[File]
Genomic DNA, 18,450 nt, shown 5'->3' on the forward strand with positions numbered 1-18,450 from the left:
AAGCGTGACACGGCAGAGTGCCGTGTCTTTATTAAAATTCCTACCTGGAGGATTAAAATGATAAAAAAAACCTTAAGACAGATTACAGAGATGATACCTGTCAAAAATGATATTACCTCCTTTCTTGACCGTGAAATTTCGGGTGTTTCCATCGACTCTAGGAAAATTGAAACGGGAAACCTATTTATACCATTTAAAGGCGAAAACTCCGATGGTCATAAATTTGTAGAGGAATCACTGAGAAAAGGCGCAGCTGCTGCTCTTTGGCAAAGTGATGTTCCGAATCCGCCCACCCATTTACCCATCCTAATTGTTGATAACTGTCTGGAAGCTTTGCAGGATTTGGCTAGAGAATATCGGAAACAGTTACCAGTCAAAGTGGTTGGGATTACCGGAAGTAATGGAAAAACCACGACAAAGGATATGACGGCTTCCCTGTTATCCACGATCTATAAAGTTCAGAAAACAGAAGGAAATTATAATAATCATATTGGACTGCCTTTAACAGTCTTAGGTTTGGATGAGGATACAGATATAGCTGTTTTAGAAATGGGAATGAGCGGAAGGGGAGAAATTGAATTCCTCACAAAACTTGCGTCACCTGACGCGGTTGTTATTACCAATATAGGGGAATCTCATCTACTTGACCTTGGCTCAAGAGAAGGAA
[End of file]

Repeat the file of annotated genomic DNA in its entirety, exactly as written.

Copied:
Genomic DNA, 18,450 nt, shown 5'->3' on the forward strand with positions numbered 1-18,450 from the left:
AAGCGTGACACGGCAGAGTGCCGTGTCTTTATTAAAATTCCTACCTGGAGGATTAAAATGATAAAAAAAACCTTAAGACAGATTACAGAGATGATACCTGTCAAAAATGATATTACCTCCTTTCTTGACCGTGAAATTTCGGGTGTTTCCATCGACTCTAGGAAAATTGAAACGGGAAACCTATTTATACCATTTAAAGGCGAAAACTCCGATGGTCATAAATTTGTAGAGGAATCACTGAGAAAAGGCGCAGCTGCTGCTCTTTGGCAAAGTGATGTTCCGAATCCGCCCACCCATTTACCCATCCTAATTGTTGATAACTGTCTGGAAGCTTTGCAGGATTTGGCTAGAGAATATCGGAAACAGTTACCAGTCAAAGTGGTTGGGATTACCGGAAGTAATGGAAAAACCACGACAAAGGATATGACGGCTTCCCTGTTATCCACGATCTATAAAGTTCAGAAAACAGAAGGAAATTATAATAATCATATTGGACTGCCTTTAACAGTCTTAGGTTTGGATGAGGATACAGATATAGCTGTTTTAGAAATGGGAATGAGCGGAAGGGGAGAAATTGAATTCCTCACAAAACTTGCGTCACCTGACGCGGTTGTTATTACCAATATAGGGGAATCTCATCTACTTGACCTTGGCTCAAGAGAAGGAA